Thursday, January 16, 2014

Any Way You Look At It, It's Still Bigotry

A news report tells us of the Freedom From Religion Foundation (FFRF) objected to Bibles being placed in the guest rooms of a university.

The interesting thing is the fact that the FFRF objects to the presence of religion in the public sphere, and believe that nobody should have to be exposed to it... so to prevent exposure, they take a stand when religion makes a public appearance.

Some people may think it is reasonable, but consider this.  Would anyone consider it acceptable if somebody decided that because they thought someone's political beliefs were offensive and dangerous, it should have no presence in the public sphere? (A Freedom From Liberalism Foundation could close most of the universities in America).

No, the FFRF behavior is not about religious neutrality as they claim. It's based on the intolerance of beliefs other than their own.

People of good will should consider whether groups that want to block religion in the public sphere are any better than any other groups which try to hinder the public activity of those they dislike.


  1. But under your position, isn't it possible that witches may want to put their books in those guest rooms...or Muslims might put the Koran. That's why religion free zones might be wise.

  2. This is my take. I would not be offended to find a Koran in a place where Islam was the majority religion. I would be offended however, if someone either tried to force, by the courts, in a text accepted by a small minority instead of or along side the religious text recognized by the majority, or if a group tried to bar the existence of any religious text.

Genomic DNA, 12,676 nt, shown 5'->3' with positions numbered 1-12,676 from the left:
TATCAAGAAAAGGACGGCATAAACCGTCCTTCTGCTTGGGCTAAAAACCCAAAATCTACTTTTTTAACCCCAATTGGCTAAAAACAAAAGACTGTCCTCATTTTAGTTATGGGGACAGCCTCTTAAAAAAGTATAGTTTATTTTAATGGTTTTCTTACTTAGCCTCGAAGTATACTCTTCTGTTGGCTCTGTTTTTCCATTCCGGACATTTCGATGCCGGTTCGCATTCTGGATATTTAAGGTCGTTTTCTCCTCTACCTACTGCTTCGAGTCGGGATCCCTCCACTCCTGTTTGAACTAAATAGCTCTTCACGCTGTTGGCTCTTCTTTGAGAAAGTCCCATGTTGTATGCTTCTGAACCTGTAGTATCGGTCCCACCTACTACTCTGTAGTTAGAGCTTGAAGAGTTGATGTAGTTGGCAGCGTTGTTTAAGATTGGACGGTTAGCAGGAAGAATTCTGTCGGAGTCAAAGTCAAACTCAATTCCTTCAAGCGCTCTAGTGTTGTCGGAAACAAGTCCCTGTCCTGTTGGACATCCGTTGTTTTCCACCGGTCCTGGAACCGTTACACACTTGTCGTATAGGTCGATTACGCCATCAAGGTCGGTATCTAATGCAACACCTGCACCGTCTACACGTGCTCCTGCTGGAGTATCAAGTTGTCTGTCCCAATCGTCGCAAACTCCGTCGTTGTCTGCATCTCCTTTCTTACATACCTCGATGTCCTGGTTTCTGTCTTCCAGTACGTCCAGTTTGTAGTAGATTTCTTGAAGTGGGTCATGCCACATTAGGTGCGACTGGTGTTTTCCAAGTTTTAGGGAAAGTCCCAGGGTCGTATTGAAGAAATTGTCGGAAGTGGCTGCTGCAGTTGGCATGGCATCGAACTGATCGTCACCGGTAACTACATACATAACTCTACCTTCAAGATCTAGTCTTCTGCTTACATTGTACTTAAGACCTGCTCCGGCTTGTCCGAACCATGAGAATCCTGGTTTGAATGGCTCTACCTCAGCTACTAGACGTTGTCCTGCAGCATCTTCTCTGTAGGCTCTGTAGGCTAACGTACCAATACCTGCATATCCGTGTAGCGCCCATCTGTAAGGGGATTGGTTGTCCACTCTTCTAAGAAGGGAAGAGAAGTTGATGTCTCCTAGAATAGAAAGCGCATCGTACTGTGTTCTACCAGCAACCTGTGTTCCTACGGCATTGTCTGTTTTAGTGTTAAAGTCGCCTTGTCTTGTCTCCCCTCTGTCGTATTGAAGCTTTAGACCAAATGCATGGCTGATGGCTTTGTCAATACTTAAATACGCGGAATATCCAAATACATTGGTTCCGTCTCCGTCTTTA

I don't accept the Koran as a valid text, but if the university guest rooms had enough Muslim visitors to make the placing of a Koran a reasonable courtesy, I wouldn't object.

  3. I see and that is reasonable. But the constitutional legal level is not concerned with majorities; and witches then would be next in pushing their books theoretically though they have too few donators to fund such largesse.

  4. Well law has had an emphasis on protecting the rights of a minority from the tyranny of the majority. This is a good concept when properly understood. We recognize it is unjust to mistreat a minority and restrict them from practicing the rights all people possess.

    Unfortunately, the judiciary seems to take a view that if we can't give all religions the same weight, we can't allow any of them to have a public presence. It ignores the fact that the majority of Americans do have a shared religious culture and heritage and tries to pretend it doesn't exist.

    America tends to get bizarre here by forgetting a sense of proportion. You mentioned Wicca for example. The number of adult practitioners seems to be about 35,000 (with such a huge variety of estimates to make them all questionable). The number of Christians in America is about 246 million.

    Now of course it is wrong for 246 million Christians to deny the human rights of 35,000 Wiccans. But it isn't wrong for the public expression of 246 million Christians to carry more weight than that of 35,000 Wiccans.

    In terms of the case my article discussed, I can see a reasonable case to be made for providing an alternate religious text if a large religious minority made use of the facilities. But saying that we either have to allow all or none strikes me as an action of intolerance.